As with all public sector services, however, change requires public demand. Parents who want these innovative new schools must be full partners in supporting teachers and political leaders in innovation. They can do this by accepting risks, embracing the nonprofit sector and private sector as well as paying taxes to the public sector, engaging thoughtfully, and setting high expectations. More and more, Americans are realizing that we have the tools, the resources, and the teachers to give our children the best school system in the world.


Dmitri Mehlhorn is a Senior Fellow at the Johns Hopkins University Institute for Education Policy. This was republished from Medium.

Please stop calling Diane Ravitch a ‘scholar’

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When Diane Ravitch talks about the D.C. public schools, you can predict she will discount the years of reform that made progress possible. If you’ve been watching, she has signaled for years that she tired of actual academic scholarship long ago. The identification of facts, consideration of logical reasoning, and the expectation of professional integrity were getting in the way of her profitable career as a Pearson-published author of polemic attacks on education reformers.

This month, however, Ravitch formalized her break from all known norms of scholarship. In a scathing and unhinged attack, she described the results in Washington, D.C. as proof that education reform since 2007 has delivered no results for students.

Her evidence?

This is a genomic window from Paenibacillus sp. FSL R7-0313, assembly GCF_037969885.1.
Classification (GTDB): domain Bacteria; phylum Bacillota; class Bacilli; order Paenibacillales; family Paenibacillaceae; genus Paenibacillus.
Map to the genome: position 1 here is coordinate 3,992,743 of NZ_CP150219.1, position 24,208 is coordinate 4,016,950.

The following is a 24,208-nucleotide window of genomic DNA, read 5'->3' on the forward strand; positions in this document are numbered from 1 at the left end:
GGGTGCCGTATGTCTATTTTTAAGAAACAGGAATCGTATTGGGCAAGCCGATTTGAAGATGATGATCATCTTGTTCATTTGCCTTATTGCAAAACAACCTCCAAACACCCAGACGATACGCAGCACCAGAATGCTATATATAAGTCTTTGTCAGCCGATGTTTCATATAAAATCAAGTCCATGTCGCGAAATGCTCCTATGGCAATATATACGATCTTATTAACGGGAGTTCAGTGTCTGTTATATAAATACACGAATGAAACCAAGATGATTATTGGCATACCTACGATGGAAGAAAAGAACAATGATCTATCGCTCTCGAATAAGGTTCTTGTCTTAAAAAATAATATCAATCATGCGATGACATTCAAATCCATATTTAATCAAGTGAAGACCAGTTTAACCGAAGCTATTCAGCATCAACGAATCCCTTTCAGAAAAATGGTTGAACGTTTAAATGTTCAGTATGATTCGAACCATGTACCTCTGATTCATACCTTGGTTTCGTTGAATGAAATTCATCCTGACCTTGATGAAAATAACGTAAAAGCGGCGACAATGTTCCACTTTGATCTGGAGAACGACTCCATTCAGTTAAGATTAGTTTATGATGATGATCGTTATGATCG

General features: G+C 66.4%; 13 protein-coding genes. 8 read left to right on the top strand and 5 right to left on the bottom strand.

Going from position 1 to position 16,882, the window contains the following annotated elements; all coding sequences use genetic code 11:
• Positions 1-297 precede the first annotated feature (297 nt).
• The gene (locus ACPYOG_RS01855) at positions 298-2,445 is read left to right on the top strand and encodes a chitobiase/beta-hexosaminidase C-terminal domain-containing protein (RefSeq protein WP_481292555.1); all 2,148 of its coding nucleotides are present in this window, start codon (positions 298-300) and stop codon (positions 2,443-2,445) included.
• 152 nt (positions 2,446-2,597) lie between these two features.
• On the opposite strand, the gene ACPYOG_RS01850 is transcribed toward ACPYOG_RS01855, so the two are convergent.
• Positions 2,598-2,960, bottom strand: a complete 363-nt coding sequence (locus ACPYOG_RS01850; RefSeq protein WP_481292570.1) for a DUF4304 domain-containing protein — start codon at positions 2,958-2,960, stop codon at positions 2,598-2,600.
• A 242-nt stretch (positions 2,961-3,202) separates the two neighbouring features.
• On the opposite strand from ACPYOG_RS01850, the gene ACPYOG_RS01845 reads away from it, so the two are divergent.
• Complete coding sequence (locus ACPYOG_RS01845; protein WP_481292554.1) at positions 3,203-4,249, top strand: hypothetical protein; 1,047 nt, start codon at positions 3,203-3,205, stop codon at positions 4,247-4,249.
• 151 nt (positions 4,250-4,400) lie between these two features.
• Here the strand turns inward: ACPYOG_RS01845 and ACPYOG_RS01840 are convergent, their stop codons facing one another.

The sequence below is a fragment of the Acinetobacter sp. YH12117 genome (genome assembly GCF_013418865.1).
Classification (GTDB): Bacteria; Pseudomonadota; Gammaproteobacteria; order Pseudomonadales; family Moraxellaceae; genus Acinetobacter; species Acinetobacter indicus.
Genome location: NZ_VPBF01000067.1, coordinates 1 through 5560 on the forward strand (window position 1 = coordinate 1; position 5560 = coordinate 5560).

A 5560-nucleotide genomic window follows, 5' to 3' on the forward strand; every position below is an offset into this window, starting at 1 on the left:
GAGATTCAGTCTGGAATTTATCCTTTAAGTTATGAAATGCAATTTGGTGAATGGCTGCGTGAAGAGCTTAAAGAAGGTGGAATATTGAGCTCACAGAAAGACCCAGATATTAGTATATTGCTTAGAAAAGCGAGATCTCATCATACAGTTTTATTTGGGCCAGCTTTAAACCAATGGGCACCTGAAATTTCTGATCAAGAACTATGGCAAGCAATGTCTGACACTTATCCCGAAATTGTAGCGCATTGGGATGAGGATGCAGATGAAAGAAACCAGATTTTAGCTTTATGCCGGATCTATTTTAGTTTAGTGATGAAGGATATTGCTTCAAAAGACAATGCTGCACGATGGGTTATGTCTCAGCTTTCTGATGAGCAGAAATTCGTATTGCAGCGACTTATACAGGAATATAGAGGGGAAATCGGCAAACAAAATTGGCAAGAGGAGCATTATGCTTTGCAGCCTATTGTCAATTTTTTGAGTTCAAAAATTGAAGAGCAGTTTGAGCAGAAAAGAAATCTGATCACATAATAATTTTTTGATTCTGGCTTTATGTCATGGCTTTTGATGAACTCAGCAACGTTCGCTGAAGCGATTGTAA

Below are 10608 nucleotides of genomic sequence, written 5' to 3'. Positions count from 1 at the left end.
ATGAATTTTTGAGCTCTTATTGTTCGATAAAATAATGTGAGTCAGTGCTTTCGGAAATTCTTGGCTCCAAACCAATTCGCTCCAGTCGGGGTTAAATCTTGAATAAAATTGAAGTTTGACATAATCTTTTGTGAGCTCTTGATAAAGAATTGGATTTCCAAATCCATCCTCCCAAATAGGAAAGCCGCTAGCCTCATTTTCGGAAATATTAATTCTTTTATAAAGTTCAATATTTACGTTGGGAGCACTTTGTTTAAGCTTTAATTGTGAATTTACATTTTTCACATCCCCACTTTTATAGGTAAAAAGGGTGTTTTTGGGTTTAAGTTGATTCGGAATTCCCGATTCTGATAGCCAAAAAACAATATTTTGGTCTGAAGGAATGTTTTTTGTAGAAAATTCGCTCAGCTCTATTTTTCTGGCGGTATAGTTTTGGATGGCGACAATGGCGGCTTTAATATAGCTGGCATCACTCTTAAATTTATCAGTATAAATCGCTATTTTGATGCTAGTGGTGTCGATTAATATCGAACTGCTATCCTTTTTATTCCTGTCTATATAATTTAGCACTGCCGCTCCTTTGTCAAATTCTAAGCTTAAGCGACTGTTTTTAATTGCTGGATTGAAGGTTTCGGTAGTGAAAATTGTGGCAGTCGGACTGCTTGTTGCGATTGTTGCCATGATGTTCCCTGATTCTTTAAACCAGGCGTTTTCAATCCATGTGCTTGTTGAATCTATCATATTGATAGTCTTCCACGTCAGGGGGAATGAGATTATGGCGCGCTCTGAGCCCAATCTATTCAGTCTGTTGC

Mostly, she points to the recent results of Washington D.C. students on the PARCC tests (tests you may know as “Common Core”). She accurately notes that the results demonstrate students in D.C. schools have a lot of work to do to meet the rigorous new definitions of success embodied in these tests. If she were a scholar she would take the next step and compare D.C. results today vs. D.C. results before the wave of reforms that began in the middle of Mayor Anthony Williams’ term, accelerated under Mayor Adrian Fenty, and have continued under Mayors Vince Gray and Muriel Bowser.

Mayor Williams, who served from 1999 through 2007, does precisely that in a recent Washington Post column. Mayor Williams wrote that, using the gold-standard National Assessment of Educational Progress (NAEP), “As recently as 2003 … our results were the worst in the country, and they were a considerable distance behind the second-worst.” He noted that by contrast, Washington D.C. was the fastest-improving jurisdiction in the country for the second time in a row, and that Washington D.C.’s test scores have improved for 10 straight years. Reading scores for fourth graders improved by more than any jurisdiction in the history of the test. As Mayor Williams wrote, “Such sustained advances are very rare.”